Extending its lines. The Taylorstown Natural Gas Co., put a force of metal work Monday, to lay a line from Main Street down Greene, to the new town south of the railroad in order to supply citizens of Shipletville with the new fuel.
--Mrs. John Reed who resided about one mile south of West Alexander died at her home Wednesday, aged 98 years, 1 month and 15 days. The funeral took place today (Friday) at 11 a.m. The interment in cemetery in West Alexander at a later hour.
New States and the Flag The law prescribing the form of the American flag provides that on the Fourth of July following the admission of a State of the Union a star shall be added to the blue field. As five states have been admitted to the Union during the present session that number of stars have been added to the flag, and from this time forward all flags issued by the various departments of the Government will contain 43 stars. The new states are North and South Dakota, Montana, Washington and Idaho. It is probable that in another year three more stars will be added for Wyoming, New Mexico and Arizona. --Pittsburg Times.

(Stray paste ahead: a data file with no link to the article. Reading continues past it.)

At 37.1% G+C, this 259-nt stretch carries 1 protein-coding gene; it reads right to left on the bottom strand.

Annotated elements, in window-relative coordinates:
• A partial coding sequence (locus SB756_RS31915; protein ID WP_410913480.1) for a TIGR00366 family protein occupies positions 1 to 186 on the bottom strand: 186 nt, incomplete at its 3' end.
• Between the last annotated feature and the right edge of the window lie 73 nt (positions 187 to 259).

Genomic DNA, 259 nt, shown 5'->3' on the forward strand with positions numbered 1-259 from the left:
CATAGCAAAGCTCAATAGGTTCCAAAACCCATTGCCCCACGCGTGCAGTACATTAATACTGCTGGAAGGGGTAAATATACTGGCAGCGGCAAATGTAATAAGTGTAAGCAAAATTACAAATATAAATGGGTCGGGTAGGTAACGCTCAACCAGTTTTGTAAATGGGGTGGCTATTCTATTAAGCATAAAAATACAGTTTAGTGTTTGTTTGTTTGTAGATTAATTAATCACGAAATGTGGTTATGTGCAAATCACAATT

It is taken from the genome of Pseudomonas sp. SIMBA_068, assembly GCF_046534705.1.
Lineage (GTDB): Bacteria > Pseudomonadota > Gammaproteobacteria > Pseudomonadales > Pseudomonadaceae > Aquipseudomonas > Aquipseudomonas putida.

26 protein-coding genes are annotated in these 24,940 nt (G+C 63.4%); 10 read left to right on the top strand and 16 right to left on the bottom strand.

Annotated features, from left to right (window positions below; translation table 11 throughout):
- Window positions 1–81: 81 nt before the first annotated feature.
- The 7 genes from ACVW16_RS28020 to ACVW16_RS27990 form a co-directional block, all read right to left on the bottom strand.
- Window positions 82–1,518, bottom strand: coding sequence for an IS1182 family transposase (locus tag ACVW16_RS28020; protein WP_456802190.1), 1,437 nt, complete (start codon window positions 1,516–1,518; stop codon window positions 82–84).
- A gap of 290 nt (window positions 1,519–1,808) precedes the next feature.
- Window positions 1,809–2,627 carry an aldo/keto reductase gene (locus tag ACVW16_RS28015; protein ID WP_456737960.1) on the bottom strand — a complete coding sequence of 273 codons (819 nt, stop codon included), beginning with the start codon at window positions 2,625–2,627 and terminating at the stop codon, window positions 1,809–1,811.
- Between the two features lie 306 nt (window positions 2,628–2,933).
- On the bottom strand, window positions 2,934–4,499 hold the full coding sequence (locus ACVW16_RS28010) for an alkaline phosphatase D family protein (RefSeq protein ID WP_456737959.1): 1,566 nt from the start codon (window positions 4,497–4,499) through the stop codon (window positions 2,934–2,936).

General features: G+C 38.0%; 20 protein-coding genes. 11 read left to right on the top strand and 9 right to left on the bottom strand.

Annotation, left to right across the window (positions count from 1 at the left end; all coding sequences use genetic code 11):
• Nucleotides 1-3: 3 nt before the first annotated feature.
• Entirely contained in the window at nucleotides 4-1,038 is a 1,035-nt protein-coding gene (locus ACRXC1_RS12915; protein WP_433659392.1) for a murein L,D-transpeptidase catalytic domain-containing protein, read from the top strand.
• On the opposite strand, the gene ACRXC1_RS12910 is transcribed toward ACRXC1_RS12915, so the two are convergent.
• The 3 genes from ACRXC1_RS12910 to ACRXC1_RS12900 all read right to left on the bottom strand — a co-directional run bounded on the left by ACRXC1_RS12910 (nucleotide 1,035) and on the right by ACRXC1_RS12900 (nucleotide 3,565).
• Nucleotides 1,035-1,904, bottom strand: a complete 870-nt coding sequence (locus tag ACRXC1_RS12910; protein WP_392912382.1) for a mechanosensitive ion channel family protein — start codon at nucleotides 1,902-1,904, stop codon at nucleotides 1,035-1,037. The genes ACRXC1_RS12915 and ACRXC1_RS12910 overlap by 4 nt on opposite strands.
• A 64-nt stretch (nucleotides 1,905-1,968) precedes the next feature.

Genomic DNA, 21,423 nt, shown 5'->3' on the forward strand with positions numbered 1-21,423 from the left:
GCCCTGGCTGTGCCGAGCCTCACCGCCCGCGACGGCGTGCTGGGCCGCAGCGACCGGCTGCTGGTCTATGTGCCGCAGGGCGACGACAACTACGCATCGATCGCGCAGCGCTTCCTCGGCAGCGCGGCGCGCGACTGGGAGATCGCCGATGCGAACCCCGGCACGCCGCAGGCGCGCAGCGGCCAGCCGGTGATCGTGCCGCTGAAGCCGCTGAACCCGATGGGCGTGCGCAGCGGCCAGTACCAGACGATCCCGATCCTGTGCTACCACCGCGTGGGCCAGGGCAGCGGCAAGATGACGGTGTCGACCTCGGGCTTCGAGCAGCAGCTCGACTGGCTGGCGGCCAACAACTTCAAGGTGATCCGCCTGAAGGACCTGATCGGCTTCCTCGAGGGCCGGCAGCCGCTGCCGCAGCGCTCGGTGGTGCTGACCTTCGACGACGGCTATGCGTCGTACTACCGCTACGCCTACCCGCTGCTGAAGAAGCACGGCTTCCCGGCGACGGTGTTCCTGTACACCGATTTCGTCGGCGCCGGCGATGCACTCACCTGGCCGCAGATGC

Gospel measure Biblical units have the follow'ng equivalents: A shekel of gold was $8. A firkin was seven pints. A talent of gold was $13,809. A talent of silver was $528.30. Ezekiel's reed was nearly 11 feet. A cubit was nearly 22 inches. A bin was one gallon and two pints. A mite was less than a quarter of glass. A shekel of silver was about 50 cents. A piece of silver or a penny, was 13 cents. A sabbath day's journey was about an English mile. An ephah, or bath, contains 7 gallons and 5 pints. A day's journey was about 23 1 5 miles. A hand's breath is equal to 3 & 5/8 inches. A finger's breath is equal to 1 inch. A farthing was 7 cents. --Scientific American.
Voted To Get Out Of The Mud. At the special election held in Washington on last Saturday to vote on increasing the indebtedness of the Borough $150,000 by issuing bonds to the amount, for the purpose of paving the streets and putting in system of sewerage. The improvement party carried the day by a majority of 169 votes. The whole number of votes cast was 719.
--Mrs. E. E. Bottenfield, of Washington, died at the residence of her husband on Wednesday morning of Typhoid fever. Mrs. Bottenfield was a daughter of Mr. and Mrs. L.W. Cooper of East Finley township,and was well and favorably known here. She leaves a husband and one child, and a large circle of friends to mourn her loss. She was about 24 years of age. The remains were interred in the Claysville cemetery on Thursday afternoon. --The Lawson House of West Alexander which has been closed to the publicfor a number of years has been entirely refitted and will soon be re-opened. Several Wheeling families having already secured rooms there.